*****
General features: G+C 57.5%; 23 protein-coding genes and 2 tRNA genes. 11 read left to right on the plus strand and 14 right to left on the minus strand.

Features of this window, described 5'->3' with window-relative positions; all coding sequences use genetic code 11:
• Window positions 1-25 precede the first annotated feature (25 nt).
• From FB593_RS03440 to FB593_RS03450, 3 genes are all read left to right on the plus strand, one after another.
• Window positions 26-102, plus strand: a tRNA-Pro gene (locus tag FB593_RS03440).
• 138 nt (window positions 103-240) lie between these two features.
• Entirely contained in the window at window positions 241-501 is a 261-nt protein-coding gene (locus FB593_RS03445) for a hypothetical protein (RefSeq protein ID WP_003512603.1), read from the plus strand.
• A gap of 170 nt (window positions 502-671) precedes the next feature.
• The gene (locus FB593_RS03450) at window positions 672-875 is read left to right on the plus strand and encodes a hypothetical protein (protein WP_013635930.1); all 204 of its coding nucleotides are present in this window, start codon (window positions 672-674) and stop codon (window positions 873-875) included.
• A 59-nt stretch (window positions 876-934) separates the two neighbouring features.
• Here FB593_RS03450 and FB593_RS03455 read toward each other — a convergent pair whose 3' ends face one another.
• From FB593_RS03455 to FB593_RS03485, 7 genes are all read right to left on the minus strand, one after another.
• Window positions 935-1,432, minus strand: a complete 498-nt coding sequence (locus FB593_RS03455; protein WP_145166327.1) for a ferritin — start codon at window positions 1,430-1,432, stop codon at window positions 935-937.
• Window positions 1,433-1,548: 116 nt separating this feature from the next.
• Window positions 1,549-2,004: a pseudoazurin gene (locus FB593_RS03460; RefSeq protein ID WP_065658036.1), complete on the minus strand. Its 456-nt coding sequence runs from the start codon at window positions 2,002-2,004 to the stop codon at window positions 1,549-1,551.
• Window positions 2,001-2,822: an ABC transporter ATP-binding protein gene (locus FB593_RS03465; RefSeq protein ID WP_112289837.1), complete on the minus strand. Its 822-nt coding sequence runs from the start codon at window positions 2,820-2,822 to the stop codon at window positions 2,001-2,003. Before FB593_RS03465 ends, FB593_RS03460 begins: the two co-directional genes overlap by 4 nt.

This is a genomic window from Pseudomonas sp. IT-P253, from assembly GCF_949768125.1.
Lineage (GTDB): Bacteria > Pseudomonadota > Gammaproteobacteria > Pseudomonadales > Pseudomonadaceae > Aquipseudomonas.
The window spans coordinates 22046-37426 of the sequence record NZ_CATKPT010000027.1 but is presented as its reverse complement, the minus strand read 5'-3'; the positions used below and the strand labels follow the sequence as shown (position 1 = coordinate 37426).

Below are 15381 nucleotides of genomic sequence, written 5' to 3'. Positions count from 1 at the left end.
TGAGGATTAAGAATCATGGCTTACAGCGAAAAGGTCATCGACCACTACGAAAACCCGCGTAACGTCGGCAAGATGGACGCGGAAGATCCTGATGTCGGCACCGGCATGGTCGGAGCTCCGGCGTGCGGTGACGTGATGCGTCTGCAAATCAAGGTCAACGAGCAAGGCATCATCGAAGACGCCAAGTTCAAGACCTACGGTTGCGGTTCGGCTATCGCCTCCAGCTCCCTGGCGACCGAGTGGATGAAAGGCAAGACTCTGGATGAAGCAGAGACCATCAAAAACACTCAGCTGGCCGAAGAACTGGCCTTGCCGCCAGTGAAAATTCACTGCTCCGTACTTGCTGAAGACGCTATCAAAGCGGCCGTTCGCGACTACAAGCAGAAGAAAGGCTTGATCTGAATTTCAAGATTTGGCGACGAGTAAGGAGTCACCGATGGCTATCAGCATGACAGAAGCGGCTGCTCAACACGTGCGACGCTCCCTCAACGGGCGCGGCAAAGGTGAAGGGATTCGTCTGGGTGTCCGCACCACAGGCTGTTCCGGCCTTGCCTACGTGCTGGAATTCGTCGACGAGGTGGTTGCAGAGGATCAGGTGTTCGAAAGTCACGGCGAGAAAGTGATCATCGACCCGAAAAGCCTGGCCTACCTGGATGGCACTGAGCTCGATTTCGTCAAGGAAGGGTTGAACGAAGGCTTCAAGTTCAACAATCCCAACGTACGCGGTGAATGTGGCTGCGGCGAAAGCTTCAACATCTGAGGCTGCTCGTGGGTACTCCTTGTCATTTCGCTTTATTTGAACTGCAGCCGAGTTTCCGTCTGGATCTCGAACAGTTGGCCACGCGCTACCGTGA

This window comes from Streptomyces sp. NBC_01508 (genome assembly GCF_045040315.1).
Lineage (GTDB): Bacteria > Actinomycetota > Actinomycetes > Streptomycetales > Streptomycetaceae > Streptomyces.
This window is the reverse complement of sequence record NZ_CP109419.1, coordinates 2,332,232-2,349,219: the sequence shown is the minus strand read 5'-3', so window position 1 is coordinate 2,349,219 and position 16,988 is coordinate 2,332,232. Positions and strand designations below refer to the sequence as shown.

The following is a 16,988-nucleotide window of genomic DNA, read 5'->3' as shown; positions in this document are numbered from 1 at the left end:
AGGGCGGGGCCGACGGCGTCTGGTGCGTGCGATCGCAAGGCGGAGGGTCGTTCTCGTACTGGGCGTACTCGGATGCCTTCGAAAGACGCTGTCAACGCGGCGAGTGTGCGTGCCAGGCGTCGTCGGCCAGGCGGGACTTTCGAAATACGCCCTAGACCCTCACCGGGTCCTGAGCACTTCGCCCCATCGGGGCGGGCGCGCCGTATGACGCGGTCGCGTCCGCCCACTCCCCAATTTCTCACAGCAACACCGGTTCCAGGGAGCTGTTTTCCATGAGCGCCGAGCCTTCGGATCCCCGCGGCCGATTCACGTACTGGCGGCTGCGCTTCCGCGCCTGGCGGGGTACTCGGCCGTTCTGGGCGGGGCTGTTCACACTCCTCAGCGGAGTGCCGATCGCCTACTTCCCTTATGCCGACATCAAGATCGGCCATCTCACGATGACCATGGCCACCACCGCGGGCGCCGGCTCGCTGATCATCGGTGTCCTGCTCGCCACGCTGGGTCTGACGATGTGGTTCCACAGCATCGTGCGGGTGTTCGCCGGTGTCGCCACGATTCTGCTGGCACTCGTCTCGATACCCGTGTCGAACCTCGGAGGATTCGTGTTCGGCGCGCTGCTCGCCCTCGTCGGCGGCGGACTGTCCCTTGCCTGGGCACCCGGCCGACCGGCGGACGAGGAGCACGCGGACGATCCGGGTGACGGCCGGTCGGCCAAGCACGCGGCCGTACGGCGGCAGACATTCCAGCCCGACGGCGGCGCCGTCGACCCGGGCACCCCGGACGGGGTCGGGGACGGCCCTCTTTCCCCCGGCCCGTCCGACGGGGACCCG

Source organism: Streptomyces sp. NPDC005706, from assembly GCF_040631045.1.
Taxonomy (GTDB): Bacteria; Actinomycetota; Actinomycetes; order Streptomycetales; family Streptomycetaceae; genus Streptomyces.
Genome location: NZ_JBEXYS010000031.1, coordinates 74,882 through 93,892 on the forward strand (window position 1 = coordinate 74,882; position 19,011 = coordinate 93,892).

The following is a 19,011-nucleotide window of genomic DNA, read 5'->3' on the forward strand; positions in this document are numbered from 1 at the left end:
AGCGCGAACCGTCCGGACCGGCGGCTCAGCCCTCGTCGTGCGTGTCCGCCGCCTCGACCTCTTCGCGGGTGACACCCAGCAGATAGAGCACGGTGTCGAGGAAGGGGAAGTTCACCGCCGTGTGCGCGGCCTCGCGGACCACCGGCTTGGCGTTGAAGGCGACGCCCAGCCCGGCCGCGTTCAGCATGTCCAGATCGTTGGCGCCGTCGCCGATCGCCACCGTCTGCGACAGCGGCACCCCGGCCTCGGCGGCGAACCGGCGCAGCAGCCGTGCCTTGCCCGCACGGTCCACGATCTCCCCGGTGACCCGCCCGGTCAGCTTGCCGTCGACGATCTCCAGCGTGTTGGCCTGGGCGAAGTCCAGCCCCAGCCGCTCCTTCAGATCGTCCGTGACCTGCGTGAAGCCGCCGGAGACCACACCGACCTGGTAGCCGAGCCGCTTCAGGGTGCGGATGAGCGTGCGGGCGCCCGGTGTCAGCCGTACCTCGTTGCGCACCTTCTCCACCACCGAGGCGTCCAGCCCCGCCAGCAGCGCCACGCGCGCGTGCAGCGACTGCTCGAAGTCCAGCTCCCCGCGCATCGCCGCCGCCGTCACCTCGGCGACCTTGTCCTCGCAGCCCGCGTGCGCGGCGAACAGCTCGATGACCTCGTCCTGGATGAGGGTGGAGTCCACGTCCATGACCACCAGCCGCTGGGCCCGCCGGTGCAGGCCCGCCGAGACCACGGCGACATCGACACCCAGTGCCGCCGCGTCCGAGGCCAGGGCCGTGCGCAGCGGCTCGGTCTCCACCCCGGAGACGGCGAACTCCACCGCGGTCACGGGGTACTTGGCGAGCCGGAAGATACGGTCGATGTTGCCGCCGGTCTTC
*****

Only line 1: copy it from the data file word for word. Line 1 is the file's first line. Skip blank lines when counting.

General features: G+C 57.5%; 23 protein-coding genes and 2 tRNA genes. 11 read left to right on the plus strand and 14 right to left on the minus strand.